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Softball has some unlikely origins and an uncertain future

Kai Ryssdal Jun 21, 2016
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Jennie Finch at the 2015 MLB All-Star Legends And Celebrity Softball Game at Great American Ball Park on July 12, 2015 in Cincinnati, Ohio.

For a lot of people, summertime means being outdoors, playing sports, joining leagues and playing competitively. But for a lot of women, the options are scarce. Softball, especially fast-pitch softball, is considered mostly a women’s game in the 21st century – but that wasn’t always the case.

Softball became hugely popular in the 1940s and 1950s, when professional company-sponsored women’s teams toured the country and played competitively.

Although there was no league, company sponsored teams allowed women access to employment and travel opportunities that would have not been available.

Erica Westly writes about this in her book, Fastpitch: The Untold History of Softball and the Women Who Made the Game.

Westly on the origins of women’s softball teams:

Softball was very much an amateur sport in that time, and all the teams were sponsored by local companies, local businesses. And there were hundreds of thousands of these teams across the country so softball was really crucial for female athletes at the time, it was a crucial opportunity for them to play sports competitively. A lot of these women, their day jobs were as secretaries for the companies. The Jack’s Brewery in New Orleans was one of the best opens to work for and they brought in women from all over the country to play for the softball team and most of them worked as secretaries for the brewery. So that was their full-time job and then on the side they were playing for these really competitive softball teams.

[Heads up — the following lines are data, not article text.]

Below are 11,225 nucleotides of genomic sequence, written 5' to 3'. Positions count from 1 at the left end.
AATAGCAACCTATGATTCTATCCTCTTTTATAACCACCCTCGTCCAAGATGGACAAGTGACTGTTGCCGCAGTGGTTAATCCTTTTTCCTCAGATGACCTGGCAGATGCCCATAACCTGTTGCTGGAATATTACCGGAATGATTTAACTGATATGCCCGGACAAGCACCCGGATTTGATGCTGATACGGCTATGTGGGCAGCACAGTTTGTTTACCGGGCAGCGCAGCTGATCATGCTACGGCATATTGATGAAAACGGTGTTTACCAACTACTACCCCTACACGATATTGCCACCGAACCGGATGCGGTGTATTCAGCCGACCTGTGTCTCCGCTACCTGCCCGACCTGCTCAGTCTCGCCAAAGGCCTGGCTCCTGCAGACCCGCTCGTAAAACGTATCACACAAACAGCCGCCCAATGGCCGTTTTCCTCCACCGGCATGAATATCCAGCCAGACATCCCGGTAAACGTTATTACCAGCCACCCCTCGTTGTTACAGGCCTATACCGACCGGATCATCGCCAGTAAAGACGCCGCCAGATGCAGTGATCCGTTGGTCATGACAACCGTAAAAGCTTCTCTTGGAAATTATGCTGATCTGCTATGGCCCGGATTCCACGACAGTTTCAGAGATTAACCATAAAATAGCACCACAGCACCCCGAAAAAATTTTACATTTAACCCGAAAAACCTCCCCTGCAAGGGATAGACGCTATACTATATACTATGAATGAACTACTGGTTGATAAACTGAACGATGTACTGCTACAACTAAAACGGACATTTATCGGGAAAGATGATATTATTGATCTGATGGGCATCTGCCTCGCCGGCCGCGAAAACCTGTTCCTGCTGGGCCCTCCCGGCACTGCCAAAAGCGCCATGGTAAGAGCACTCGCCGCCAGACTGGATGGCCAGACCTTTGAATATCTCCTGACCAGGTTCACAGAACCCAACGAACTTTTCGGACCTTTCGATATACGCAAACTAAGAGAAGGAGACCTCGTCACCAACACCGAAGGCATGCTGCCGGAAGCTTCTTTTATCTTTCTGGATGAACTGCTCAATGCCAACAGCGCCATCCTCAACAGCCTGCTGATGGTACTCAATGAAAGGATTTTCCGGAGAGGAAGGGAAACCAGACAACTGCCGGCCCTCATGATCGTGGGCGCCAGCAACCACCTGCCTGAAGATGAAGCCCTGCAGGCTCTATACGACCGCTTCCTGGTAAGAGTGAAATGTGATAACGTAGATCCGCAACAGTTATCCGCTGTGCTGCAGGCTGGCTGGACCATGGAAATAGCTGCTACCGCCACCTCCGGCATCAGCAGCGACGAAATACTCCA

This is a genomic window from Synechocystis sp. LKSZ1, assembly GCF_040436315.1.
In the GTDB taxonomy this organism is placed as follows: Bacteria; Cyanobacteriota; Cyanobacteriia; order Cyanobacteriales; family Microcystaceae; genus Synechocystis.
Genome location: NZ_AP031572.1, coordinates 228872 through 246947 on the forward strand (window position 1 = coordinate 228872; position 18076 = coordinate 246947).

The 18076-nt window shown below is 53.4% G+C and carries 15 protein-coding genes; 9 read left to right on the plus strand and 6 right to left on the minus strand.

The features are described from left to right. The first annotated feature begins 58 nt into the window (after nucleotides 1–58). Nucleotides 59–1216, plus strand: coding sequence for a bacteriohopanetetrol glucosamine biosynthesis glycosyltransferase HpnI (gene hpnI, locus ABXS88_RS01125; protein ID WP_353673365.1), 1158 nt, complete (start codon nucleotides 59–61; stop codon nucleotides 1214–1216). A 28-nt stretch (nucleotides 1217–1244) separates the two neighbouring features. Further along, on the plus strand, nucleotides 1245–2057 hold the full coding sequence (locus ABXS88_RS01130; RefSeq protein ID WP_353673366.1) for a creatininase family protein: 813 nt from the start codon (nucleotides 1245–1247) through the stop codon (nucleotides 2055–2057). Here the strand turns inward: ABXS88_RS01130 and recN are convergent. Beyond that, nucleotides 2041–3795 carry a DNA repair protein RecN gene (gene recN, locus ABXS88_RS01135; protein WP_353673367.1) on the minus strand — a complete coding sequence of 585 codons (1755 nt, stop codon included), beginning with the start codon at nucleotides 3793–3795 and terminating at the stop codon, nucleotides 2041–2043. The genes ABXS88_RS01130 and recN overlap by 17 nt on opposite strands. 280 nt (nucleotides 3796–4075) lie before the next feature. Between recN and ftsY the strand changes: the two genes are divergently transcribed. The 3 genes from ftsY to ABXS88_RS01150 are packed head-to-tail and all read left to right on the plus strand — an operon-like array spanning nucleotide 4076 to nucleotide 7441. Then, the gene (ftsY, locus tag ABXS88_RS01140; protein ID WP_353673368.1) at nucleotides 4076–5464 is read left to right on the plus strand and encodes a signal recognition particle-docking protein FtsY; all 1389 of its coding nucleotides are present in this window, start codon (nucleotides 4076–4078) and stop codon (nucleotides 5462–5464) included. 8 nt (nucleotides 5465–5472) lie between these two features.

On the state of women’s sports today:

Today, because of Title IX, young women have the chance to play competitive sports at schools which they had basically no opportunity to do in the 1930’s and 40’s, whereas in the 1930’s and 40’s and on until Title IX was passed in the early 70’s, you had women playing for these adult teams and able to have careers into their 30’s, so it’s flipped to a degree where a lot of the young women end up leaving the sport after college because there are so few opportunities after that.

Her thoughts on softball’s elimination from the Olympics:

It was voted off, which was really an unprecedented occurrence, in 2005. No Olympic sport had been eliminated from the Olympic program up to that point, at least not since the 1930’s when the Olympics were kind of still getting formed. It was a big hit, especially internationally. In the US the college game has continued to grow almost exponentially but, internationally it was a big hit for the sport. And it’s a big hit for the college players too because a lot of the young women having watched Jennie Finch and the others compete in the Olympics, they had kind of grown up dreaming of that goal, and then to have it taken away once they were teenagers was really hard for them.

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